Oswego Tea



To be completely honest I’m a little disappointed with the authenticity of this product, but not the final results.   I had a very hard time trying to source bee balm (monarda didyma) in bulk, but ultimately found another similar herb (menthe citrata) that goes under the name “bergamot” as well, just as bee balm does. Although it’s not the exact herb I was looking for, the taste is very similar to what I was looking for.

With that out of the way, let’s talk Oswego Tea…

In the years preceding the American Revolution, the government of Great Britain devised ways to extract taxes from the American colonists.  After all, it was an expensive endeavor to maintain the overseas colony, especially after spending so much on the French and Indian War a decade or so earlier.   Parliament believed that the colonists should shoulder some of the financial burden, so why not place taxes on imports to raise revenue?  And why not place restrictions on competing goods from outside the Empire?   The colonists would have no choice but to purchase British goods and pay British taxes.

As grade school history classes have taught since the dawning of our nation, the idea of taxation without representation wasn’t extremely popular in the thirteen colonies.   Neither was the idea of having to purchase British tea.

To undercut the British monopoly of the tea trade to North America, Dutch smugglers brought in tea, often of a noticeably lower quality to the ports of America.   Many colonists grit their teeth and bared the inferior smuggled tea to spite their treatment from Parliament across the Atlantic.

Others looked for more homespun solutions.   For one, there was blackberry leaf which is readily available and has often been used as a substitute for black tea in lean times, due to the similarity in taste.  Perhaps the most famous replacement for imported tea the era was “Oswego tea”, the bee balm or bergamot plant, which was abundant and used by the Mohawk Indians in present-day upstate New York as a remedy for a whole slew of ailments.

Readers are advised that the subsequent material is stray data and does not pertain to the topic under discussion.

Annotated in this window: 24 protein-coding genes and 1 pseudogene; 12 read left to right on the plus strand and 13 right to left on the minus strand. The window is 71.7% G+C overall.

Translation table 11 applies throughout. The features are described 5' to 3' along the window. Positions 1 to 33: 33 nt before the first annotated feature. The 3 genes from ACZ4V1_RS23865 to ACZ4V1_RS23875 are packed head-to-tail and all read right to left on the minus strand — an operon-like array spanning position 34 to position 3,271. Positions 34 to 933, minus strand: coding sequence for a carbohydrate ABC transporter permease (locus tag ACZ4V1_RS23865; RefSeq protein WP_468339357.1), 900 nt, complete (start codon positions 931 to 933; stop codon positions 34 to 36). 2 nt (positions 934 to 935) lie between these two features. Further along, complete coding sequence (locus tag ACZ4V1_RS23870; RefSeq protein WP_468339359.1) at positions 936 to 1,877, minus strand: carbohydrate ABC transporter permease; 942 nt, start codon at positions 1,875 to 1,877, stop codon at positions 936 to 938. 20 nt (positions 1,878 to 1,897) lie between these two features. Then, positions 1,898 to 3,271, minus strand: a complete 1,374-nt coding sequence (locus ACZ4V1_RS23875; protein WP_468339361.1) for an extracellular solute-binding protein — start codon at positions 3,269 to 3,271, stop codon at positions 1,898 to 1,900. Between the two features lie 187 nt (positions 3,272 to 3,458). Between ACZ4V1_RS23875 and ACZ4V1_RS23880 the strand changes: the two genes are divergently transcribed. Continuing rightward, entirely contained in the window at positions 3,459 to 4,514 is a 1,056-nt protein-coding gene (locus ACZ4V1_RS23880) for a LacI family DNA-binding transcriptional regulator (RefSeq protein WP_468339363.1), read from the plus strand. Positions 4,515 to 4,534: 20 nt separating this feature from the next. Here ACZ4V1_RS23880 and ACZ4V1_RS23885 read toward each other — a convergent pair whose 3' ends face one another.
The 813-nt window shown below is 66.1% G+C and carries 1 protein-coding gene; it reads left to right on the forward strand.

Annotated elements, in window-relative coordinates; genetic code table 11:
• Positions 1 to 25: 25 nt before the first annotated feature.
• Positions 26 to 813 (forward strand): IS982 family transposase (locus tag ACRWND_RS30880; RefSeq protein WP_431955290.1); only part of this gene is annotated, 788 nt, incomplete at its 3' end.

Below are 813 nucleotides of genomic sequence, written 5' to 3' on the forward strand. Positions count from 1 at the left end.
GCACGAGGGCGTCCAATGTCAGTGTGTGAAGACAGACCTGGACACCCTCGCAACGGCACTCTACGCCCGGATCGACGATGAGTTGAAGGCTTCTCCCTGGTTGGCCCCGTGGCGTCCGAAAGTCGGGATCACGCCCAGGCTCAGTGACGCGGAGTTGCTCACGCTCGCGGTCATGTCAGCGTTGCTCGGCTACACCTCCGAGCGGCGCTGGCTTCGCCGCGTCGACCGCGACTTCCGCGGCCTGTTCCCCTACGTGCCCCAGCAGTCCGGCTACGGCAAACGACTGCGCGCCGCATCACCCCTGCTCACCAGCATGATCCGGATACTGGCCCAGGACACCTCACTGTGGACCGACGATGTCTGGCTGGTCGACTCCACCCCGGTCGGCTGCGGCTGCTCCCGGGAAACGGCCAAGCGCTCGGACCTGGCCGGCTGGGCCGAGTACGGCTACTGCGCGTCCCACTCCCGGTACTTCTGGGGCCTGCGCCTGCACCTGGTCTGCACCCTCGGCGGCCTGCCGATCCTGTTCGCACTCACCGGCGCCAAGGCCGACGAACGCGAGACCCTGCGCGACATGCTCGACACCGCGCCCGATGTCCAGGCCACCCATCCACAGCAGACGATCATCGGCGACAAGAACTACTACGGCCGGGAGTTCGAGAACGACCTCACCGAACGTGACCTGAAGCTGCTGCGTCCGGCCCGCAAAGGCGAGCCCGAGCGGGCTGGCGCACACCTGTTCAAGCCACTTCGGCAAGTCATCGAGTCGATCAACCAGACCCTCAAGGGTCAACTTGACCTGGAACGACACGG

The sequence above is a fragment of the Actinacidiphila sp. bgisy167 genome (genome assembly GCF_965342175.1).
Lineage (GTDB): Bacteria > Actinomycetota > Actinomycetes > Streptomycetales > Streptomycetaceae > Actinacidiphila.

Calling it “Oswego tea” was in reference to the Oswego River that flows into Lake Ontario, but had more of a general connotation of being “from the wilderness” rather than a specific location.   Today we would call these herbs “wildcrafted”.

The bee balm plant (and the mentha citrata plant we’re using) sometimes answers to “bergamot” due to the flavor, which is reminiscent of the European orange used for flavoring Earl Grey tea and as a fragrance in perfumes.

Our blend is a mix of blackberry leaf and mentha citrata, which makes a caffeine-free dark brew with slight citrus and fruit tones and a little bit of a minty bite to it.

Brew yourself a cup, taste the history and enjoy the rebellion.


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